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In the review queues, I frequently come across answers that are simply code samples with no explanation whatsoever, and it appears that a disproportionate quantity of these are on questions tagged sql. Looking at the questions, it seems that many of them are low-quality, showing little evidence of research or even understanding, and usually conforming to a standard help-vampire format, "here's my table; how do I select this line?", and lacking any indication of

  • column datatypes
  • indexes
  • problem requirement
  • any attempts so far, and why they are not good enough

There's already a good Meta question - Tips for asking a good Structured Query Language (SQL) question. I may start pointing questioners there in the hope of seeing constructive edits. What else can we do to improve the questions? And is there anything we can do to attract better answers to unimproved questions?


I'm not suggesting that SQL is the only area where low-quality questions abound and attract low-quality answers, but it does appear to be somewhere ripe for improvement.

I should mention that although I occasionally dabble in SQL, I'm far from expert. But I can answer a simple question with both code and explanation.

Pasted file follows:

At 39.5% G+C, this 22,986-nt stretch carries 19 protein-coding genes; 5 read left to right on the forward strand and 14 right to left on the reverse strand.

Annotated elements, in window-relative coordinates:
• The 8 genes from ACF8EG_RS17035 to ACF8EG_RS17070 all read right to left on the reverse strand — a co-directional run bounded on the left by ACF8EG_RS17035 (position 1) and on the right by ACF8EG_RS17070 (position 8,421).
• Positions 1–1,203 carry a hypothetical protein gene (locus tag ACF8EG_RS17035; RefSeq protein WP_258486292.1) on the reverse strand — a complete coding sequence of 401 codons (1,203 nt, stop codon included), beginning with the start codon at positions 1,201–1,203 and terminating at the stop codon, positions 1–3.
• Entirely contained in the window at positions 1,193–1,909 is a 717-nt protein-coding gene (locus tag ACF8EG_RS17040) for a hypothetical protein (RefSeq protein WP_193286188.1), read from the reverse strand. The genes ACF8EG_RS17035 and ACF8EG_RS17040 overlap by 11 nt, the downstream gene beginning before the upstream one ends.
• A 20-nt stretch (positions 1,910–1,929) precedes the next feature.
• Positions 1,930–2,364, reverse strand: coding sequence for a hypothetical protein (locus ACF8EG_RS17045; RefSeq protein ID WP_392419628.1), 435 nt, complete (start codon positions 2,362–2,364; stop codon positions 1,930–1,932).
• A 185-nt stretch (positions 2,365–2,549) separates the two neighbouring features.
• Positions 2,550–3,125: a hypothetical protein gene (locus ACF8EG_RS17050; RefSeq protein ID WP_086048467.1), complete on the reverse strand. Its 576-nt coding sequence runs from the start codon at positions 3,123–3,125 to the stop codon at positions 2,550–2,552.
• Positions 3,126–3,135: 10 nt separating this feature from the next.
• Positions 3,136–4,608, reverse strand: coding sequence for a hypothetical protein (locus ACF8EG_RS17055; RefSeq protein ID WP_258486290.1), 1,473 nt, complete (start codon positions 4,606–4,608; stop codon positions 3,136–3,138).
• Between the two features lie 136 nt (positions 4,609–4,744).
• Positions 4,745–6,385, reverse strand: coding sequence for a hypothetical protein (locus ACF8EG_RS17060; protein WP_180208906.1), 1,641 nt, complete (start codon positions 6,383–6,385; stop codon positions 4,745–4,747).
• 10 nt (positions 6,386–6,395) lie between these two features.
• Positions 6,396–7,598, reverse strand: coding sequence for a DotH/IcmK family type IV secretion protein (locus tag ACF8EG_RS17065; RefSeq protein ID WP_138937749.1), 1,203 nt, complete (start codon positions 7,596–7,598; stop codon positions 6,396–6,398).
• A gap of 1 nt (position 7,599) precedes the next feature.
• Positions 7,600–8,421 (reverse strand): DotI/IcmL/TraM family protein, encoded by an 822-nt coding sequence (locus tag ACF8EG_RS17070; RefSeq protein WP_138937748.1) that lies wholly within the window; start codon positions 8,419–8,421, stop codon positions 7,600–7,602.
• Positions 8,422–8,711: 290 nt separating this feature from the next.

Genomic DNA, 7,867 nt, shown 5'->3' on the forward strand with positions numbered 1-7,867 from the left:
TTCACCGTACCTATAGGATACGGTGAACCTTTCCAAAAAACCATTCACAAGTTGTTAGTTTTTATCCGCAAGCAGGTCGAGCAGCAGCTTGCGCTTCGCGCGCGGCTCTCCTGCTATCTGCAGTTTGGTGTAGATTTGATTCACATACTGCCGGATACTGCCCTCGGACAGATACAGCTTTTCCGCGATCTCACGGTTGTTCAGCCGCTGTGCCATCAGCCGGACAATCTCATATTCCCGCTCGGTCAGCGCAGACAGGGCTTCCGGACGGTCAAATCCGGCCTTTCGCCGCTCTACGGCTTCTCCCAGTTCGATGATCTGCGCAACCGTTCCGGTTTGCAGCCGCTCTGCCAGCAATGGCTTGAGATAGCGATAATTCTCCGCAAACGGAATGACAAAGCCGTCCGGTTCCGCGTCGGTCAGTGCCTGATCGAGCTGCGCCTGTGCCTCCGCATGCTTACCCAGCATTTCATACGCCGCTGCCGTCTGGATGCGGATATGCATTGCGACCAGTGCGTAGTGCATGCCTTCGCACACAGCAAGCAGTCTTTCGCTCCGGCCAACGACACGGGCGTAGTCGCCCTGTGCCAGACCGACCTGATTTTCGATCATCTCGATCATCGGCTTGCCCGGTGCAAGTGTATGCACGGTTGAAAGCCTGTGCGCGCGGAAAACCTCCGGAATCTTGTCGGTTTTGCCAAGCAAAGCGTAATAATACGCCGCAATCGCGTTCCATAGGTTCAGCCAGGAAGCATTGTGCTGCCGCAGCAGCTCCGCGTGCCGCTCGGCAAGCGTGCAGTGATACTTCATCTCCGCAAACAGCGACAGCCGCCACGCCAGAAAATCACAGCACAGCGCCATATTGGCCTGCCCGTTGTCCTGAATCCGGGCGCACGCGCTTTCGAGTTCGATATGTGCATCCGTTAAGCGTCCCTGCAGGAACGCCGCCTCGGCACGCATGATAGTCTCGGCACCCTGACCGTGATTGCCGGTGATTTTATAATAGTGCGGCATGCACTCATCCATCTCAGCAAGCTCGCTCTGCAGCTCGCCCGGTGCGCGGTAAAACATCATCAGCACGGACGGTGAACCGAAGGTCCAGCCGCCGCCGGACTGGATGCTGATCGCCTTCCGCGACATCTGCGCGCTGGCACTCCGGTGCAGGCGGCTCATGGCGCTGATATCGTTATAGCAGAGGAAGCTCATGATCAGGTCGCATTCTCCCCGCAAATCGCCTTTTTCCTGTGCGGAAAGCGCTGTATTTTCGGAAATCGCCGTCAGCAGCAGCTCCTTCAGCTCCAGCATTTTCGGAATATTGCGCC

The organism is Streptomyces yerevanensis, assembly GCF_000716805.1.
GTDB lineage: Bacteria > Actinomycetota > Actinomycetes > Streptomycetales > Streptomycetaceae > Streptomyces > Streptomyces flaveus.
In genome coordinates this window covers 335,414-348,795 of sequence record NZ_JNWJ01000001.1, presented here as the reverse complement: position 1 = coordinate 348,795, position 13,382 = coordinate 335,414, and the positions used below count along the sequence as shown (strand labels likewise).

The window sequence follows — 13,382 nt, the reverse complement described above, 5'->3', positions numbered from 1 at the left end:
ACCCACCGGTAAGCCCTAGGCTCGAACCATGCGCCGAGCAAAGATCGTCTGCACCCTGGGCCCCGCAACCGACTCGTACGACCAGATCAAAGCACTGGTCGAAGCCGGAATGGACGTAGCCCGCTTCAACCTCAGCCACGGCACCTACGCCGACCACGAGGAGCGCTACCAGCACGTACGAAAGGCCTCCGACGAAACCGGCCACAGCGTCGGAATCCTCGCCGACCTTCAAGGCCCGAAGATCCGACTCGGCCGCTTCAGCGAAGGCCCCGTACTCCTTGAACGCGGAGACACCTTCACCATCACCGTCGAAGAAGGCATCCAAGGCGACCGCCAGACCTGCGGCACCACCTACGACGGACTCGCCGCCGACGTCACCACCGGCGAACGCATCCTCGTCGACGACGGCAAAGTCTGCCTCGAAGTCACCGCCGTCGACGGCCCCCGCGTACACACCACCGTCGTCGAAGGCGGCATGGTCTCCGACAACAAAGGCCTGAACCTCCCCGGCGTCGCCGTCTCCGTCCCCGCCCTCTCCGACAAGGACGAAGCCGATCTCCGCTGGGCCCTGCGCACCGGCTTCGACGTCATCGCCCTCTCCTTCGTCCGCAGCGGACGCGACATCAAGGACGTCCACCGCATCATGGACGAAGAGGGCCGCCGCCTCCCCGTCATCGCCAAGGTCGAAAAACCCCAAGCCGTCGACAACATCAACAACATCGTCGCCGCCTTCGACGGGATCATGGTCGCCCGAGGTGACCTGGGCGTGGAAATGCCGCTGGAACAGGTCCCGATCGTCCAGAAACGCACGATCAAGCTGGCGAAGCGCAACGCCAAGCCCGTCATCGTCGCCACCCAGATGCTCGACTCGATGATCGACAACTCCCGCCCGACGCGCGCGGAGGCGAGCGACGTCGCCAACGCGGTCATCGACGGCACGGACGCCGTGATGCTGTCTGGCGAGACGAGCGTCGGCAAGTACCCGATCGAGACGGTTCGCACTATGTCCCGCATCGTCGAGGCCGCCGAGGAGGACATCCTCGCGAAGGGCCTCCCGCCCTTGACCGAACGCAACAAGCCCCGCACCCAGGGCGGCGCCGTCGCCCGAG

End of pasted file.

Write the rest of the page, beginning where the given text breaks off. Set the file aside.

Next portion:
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    This is very common with sql questions. I think that a large part of the reason is because so often developers are asked to handle the database side of their applications and many times they lack any formal training or experience with databases. As such, they don't have the knowledge to realize that posting the DDL is so important. This is a highly technical discipline that often gets thrown to people without the tools to handle it. Sad really but often databases are an afterthought for universities and companies. As a result....the questions are dreadful. – Sean Lange Nov 7 '16 at 20:34

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